what he told the directors was false. He was concerned to “protect the
confidentiality” of the report.
“The way this technique was supposed to work, I take it, was that if
the document leaked somehow, you would be able to deny that you
accepted the results and the analyses because it still had the word
‘draft’ printed on it?” Sheahan asked.
– “That would be part of it.”
– “In fact, you did accept the results and the analyses, didn’t you?”
– “So your purpose in keeping the word ‘draft’ on it was to enable you,
if the need arose, to lie about your views of that document?”
– “No, I wouldn’t agree with that.”
– “Haven’t you just said as much, Mr Shafron?”
– “No. Well. It may not require a response from the company.”
THESE were the first concessions from a senior Hardie witness that the
company had not adhered to its public mantra of being “open, fair and
And this was very conveniently ignored by Hellicar in her interviews
and spin message this week. How about we put the word ‘draft’ on
all her comments!
The board and the company and management knew there was an updated
report with new, higher figures, and did nothing to alert anyone to its
So Hellicar’s claim that the board moved when it saw the KPMG estimates
a month or so ago obviously didn’t apply back in 2001 when they knew of
the second Trowbridge report with higher estimates.
To acknowledge that would have possibly sunk the whole restructure demerger/shift of domicile tango.
And in the Business Sunday interview another admission. That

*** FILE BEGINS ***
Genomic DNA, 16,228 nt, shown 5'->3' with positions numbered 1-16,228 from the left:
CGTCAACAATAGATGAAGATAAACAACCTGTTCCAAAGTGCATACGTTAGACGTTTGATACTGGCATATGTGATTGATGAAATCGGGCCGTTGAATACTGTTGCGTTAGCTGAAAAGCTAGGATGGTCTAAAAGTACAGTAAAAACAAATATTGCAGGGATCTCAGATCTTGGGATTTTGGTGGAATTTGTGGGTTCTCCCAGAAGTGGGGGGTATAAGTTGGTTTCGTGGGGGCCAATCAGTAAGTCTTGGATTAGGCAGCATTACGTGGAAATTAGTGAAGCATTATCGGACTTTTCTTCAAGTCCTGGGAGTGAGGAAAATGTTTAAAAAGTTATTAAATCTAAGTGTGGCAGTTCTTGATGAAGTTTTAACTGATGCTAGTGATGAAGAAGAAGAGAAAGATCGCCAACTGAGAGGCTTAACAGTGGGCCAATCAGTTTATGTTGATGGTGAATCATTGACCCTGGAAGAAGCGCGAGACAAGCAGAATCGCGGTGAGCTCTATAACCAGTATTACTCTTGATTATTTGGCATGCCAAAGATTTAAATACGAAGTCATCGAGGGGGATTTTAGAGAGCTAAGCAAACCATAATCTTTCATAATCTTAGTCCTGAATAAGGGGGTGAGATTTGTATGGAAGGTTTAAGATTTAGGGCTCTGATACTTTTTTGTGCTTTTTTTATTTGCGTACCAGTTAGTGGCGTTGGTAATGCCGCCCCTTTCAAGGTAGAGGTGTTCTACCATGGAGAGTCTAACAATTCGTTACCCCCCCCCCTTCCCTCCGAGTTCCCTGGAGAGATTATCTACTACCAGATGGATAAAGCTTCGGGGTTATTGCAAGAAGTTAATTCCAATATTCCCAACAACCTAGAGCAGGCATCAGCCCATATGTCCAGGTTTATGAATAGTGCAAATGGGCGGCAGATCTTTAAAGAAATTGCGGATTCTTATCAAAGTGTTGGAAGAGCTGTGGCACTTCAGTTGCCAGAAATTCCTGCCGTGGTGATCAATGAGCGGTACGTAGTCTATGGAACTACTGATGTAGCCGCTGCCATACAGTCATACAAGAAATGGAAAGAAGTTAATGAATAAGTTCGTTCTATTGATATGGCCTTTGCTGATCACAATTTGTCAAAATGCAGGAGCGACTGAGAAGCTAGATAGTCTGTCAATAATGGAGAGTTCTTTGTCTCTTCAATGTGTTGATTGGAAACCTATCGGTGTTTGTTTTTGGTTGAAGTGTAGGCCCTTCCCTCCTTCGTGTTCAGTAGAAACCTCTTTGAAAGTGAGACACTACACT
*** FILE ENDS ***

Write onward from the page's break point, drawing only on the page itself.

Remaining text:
Hardie may not have been able to afford to meet the claims back in
2001, unlike now when it has become a much bigger and financial
This is what chairman Hellicar told Ali Moore on Business Sunday:
ALI MOORE: You say you don’t know what you would have done if you had
the correct number, but wouldn’t you just have put in more money?
MEREDITH HELLICAR: We may not have established the foundation. I mean
if we knew at that time that amount of money was owed frankly the
company wasn’t in a position to afford that sort of money. We’ve grown
considerably since that time so we wouldn’t have established a
ALI MOORE: So how would you have compensated victims?
MEREDITH HELLICAR: Look, I don’t know what we might have done. We
obviously wouldn’t have denied legitimate victims their compensation –
we never have, but I don’t know what we might have done.
Yep, the poor little ‘weak’ company argument.
Nice one, Meredith, but the answer is bull—-! The only reason you
went out and spun was the monstering you were receiving in the
commission and the loss of reputation (and stock market value) was
starting to imperil the company. And affect the share options, share
holdings and bonuses of management and the board.
This is a good commentary in Friday’s SMH on the Hellicar campaign – Hardie’s change of tack truly, truly breathtaking
There is a big warning in the end of the Ackland piece. That any move
to replicate the US situation could very well end up in similar
problems being experienced here. That remains the danger,
especially with the Carr Government in NSW under pressure from a
Premier with faltering touch.